Changes to the English language do not go unnoticed by linguists and lexicographers. While some of the other languages in the world are being fiercely protected in their mother countries, English seems to enjoy the influx of new terms into its dictionaries. "OMG," "FYI," "Britcom," "emailed," "goldendoodle," and "brain candy" are Neologisms in the world of fashion 9 just some of the surprising entries to the Oxford English Dictionary .
We live in a society that constantly develops. New objects in different spheres arise and they need to be named. That is why no science can exist without neologisms, new words. Though the neologisms dominate in the field of knowledge, other people, not only scientists, can also feel the necessity to express and interpret reality by new ways and create new words that would reflect it.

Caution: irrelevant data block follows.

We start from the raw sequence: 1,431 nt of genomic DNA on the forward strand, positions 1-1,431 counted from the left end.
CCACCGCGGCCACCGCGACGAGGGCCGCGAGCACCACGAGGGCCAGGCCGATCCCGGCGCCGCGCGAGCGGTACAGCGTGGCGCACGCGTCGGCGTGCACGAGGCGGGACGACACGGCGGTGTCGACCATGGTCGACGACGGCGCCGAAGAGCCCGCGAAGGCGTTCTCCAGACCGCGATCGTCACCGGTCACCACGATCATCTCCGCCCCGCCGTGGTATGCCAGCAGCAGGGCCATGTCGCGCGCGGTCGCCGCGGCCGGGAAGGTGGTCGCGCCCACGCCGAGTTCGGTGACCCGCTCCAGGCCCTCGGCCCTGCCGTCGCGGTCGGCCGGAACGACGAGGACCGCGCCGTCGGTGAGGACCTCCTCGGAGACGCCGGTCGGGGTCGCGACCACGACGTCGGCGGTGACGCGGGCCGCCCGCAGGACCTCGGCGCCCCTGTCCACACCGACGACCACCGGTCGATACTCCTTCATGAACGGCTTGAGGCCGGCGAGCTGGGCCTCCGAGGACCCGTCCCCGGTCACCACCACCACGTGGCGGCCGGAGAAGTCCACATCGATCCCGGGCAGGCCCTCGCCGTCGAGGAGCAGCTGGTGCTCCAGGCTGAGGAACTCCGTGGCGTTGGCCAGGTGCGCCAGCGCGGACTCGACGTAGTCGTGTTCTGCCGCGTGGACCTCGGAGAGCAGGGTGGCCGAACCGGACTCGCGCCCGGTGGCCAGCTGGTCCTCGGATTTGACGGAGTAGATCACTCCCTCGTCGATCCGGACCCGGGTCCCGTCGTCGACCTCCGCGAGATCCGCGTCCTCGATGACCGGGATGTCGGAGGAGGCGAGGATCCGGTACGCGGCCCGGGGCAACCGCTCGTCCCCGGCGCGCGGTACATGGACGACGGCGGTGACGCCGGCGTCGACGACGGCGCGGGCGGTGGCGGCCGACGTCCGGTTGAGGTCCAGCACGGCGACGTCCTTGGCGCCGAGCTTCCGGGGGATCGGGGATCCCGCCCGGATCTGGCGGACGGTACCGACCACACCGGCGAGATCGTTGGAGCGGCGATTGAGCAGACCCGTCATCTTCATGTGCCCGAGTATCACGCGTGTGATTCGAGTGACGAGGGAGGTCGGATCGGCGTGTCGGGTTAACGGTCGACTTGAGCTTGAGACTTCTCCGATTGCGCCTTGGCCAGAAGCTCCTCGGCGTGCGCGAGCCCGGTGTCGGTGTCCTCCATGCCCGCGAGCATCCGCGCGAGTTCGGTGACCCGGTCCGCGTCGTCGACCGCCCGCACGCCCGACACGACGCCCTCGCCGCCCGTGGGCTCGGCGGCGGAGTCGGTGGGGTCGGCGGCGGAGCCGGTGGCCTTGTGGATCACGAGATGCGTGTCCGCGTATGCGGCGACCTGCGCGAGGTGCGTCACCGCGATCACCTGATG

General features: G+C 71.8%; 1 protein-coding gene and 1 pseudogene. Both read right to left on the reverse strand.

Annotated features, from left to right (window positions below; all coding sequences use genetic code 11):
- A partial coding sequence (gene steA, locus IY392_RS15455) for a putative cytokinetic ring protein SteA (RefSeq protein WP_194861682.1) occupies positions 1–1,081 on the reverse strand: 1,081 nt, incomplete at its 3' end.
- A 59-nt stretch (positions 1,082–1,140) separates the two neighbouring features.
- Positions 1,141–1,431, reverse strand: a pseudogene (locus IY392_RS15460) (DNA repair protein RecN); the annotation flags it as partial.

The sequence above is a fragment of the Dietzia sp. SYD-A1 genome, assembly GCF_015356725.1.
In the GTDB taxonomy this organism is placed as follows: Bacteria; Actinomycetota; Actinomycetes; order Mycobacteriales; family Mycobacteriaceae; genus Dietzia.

One of the different spheres of human activities which plays a big role in creating neologisms is fashion industry. Every day designers, creators of new fashion styles renew old words or give new names to the objects, clothes and everything which is connected to the fashion world. Then editors of famous magazines and models do not have a choice other than using that strange unknown words until people start understand and also use them in their speech. That is a process of new words of fashion world entering a language. At the present moment fashion is developing very swiftly and there is so called “neology blow up” in this sphere. For example, recent years advertisers promote such new words as backsters – beech sandals with thick soles or swetnik which is understood as a long jacket [3.75].